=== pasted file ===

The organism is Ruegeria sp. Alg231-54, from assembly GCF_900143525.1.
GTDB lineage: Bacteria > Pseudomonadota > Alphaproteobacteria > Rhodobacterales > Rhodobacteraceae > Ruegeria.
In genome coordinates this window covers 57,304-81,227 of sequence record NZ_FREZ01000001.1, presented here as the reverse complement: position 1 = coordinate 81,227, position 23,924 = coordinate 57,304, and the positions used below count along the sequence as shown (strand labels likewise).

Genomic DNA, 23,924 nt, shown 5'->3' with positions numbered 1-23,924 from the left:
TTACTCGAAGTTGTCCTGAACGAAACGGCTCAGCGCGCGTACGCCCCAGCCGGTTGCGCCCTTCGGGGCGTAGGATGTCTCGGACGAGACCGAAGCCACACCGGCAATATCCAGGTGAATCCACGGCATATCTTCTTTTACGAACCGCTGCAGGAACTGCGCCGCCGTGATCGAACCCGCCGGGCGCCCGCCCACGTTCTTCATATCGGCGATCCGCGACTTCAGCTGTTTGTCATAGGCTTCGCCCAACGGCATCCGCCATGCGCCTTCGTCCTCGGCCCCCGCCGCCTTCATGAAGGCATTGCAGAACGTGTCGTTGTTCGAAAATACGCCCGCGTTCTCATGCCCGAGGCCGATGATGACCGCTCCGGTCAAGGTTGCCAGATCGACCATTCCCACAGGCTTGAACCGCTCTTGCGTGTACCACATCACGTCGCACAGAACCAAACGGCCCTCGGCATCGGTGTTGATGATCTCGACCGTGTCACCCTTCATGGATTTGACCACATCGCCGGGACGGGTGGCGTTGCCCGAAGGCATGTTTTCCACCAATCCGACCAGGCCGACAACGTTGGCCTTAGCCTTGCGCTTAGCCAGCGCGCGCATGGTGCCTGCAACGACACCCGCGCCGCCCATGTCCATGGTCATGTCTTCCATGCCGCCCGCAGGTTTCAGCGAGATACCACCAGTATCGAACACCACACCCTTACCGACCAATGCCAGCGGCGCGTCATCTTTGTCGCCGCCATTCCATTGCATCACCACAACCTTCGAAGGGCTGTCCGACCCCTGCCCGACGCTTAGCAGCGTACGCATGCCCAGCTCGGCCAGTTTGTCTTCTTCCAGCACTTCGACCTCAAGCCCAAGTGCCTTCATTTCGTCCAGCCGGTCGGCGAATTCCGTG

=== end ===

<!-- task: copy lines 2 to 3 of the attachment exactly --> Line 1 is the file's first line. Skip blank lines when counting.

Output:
GTDB lineage: Bacteria > Pseudomonadota > Alphaproteobacteria > Rhodobacterales > Rhodobacteraceae > Ruegeria.
In genome coordinates this window covers 57,304-81,227 of sequence record NZ_FREZ01000001.1, presented here as the reverse complement: position 1 = coordinate 81,227, position 23,924 = coordinate 57,304, and the positions used below count along the sequence as shown (strand labels likewise).